A Great Groovy Gathering!

It happened again this month.

A cheerful crowd settles in for another evening of great music at the Winnipeg Folk Fest.

In fact, it happened again for the 46th year in a row: The totally amazing Winnipeg Folk Festival!

Betty & I had heard good things about the Winnipeg Folk Festival (WFF) before moving from Calgary in 1987. We had always intended to go, but never quite got around to it for the first 25 years, despite living a few doors down from the festival’s artistic director.  Block parties at his home were always a treat – with a wide range of musical instruments and styles coming out to join the fun, food and frolic.

One of seven well attended daytime stages at the WFF.

So about six years ago we finally got around to it, and immediately wondered how we could have missed so many great years of this groovy experience. We were hooked and mesmerized right away by the amazing idyllic world created in Bird’s Hill Park for four days each year.

Here are just a few observations:

Our angel granddaughter checks out an artistic pair of wings at the WFF.

The Vibe:  The festival attracts a huge crowd, from the very old in wheelchairs and walkers, to very young newborns cradled in their parent’s arms. Every race, colour, creed, and sexual orientation is represented, with the common sense of respect, love, peace and harmony everywhere. WOW! Somehow, once attendees enter the park, they immediately become mellow. There is no fighting, yelling, swearing, or other form of bitterness. Somehow people get along with each other for a few days. Yeah!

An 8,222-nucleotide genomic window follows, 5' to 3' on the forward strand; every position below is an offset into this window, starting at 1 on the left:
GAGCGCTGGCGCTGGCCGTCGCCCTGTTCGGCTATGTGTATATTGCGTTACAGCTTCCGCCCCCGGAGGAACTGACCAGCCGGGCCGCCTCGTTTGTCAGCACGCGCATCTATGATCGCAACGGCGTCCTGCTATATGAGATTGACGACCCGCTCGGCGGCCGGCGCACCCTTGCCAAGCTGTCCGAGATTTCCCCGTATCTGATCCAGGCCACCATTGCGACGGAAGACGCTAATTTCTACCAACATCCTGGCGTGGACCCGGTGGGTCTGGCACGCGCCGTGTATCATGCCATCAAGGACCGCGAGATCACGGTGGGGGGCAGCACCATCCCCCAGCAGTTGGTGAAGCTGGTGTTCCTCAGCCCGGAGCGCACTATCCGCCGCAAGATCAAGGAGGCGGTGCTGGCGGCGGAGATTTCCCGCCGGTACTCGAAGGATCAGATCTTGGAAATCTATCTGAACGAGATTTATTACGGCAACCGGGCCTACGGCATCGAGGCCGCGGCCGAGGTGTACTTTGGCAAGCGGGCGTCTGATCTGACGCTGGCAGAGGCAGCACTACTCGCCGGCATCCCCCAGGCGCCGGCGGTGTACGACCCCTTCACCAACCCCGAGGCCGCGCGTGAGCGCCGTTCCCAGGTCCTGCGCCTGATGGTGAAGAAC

John Sebastian of the Lovin’ Spoonful entertains a mainly older crowd at a daytime stage.

The Organization:  After 46 years, the festival organizers have learned a few things about what works, and what doesn’t, in creating this special vibe. About 2,800 volunteers each year – many of whom have faithfully volunteered for 10, 20, 30, or even 40 years – attend to every possible detail, from parking to check-in to stage set-up and take down, to people conducting guest surveys, to garbage removal and so much more.

A younger crowd chased bubbles around the park, while dancing barefoot under sunny skies.

Garbage: Back in the day when Woodstock birthed rock festivals everywhere, garbage was a prominent by-product, both during and after the event. (BTW, the above-pictured John Sebastian actually played at the original Woodstock!) But despite many thousands of attendees at the Winnipeg Folk Festival, you’d be hard-pressed to find any litter on the ground. Volunteers attend to recycling bins around the park, and any leftovers from the many food kiosks are dutifully directed to the correct recycling bins. Water spigots dot the park, with participants encouraged to bring and use refillable bottles for free clean water.

The physical structure:  Seven daytime stages provide a wide range of musical options, with folks congregating in front of the main stage for evening

Betty & her friend, Laurie, relax at our day tent on the edge of the main stage site.